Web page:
Biden says would protect Venezuelans in US, change Cuba policy


Biden says would protect Venezuelans in US, change Cuba policy

Friday, October 30, 2020

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COCONUT CREEK, United States (AFP) — Joe Biden said yesterday he would grant protection against deportation for Venezuelans and change Washington's Cuba policy if he wins the White House, highlighting a contrast with President Donald Trump as they both campaigned for Hispanic votes in Florida.

The veteran Democrat leads in national polling, but is neck and neck with Trump in the swing state days before the November 3 election.

Former vice-president Biden branded Venezuelan President Nicolas Maduro a “thug” and said it was unconscionable that the Trump Administration has deported hundreds of Venezuelans and Cubans “back to their dictatorships”.

Trump “won't even grant temporary protective status for Venezuelans fleeing the oppressive regime of Maduro, whom I've met with and he's a thug,” Biden said. “Folks, I will.”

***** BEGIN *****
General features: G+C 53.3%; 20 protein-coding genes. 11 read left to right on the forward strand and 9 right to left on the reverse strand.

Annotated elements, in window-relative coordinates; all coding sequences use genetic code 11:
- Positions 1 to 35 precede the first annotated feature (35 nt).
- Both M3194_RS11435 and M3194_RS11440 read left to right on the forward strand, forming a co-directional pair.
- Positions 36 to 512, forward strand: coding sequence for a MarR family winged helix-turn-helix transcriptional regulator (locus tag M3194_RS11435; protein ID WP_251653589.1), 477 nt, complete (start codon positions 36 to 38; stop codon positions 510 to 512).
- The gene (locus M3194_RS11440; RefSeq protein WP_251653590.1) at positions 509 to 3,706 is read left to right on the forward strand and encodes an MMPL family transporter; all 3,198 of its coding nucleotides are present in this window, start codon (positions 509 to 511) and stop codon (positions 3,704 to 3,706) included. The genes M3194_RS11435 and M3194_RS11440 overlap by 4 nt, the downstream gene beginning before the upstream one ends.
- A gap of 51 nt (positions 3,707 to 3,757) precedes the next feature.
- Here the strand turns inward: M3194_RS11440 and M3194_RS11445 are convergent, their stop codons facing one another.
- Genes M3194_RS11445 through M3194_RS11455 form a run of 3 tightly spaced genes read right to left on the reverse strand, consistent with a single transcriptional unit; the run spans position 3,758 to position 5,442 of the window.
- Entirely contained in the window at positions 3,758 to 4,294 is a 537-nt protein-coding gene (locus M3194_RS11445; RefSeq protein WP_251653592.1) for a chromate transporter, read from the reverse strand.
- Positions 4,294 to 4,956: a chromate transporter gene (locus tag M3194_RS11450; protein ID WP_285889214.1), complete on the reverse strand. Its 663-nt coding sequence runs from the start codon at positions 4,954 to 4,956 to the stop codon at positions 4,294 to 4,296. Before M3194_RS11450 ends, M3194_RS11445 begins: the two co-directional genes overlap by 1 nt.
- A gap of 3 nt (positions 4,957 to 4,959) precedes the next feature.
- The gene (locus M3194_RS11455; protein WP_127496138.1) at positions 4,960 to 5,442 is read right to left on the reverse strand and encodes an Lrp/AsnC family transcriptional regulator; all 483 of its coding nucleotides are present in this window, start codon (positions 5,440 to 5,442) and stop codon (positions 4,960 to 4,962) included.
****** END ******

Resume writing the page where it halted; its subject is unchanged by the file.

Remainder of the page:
Bipartisan legislation that would protect approximately 200,000 Venezuelan nationals passed the Democratic-led House of Representatives last year but has languished in the Senate, and the Trump Administration has been criticised for not taking action.

“He doesn't care about Cuban and Venezuelan people,” Biden said during a campaign stop at Broward College near Miami, which is home to a large Latino immigrant population.

The tough talk is not entirely new — but it comes as Biden seeks to win over Hispanic voters in Florida, a state absolutely critical to Trump's re-election hopes.

“If Florida goes blue, it's over!” Biden said.

Across the state in Tampa, Trump told a raucous outdoor rally that Biden “betrayed” Hispanics during his long career in Washington.

“I've always loved them, and I think they've always loved me,” the president said.

Cuban-Americans make up the largest group of Hispanic voters in Florida, and historically they have leaned conservative.

Biden said it was time for “a new Cuba policy”, saying the country “is no closer to freedom and democracy today than it was four years ago”.

But he did not elaborate on changes, perhaps a sign he is hesitant to make sensitive policy pronouncements before the election.

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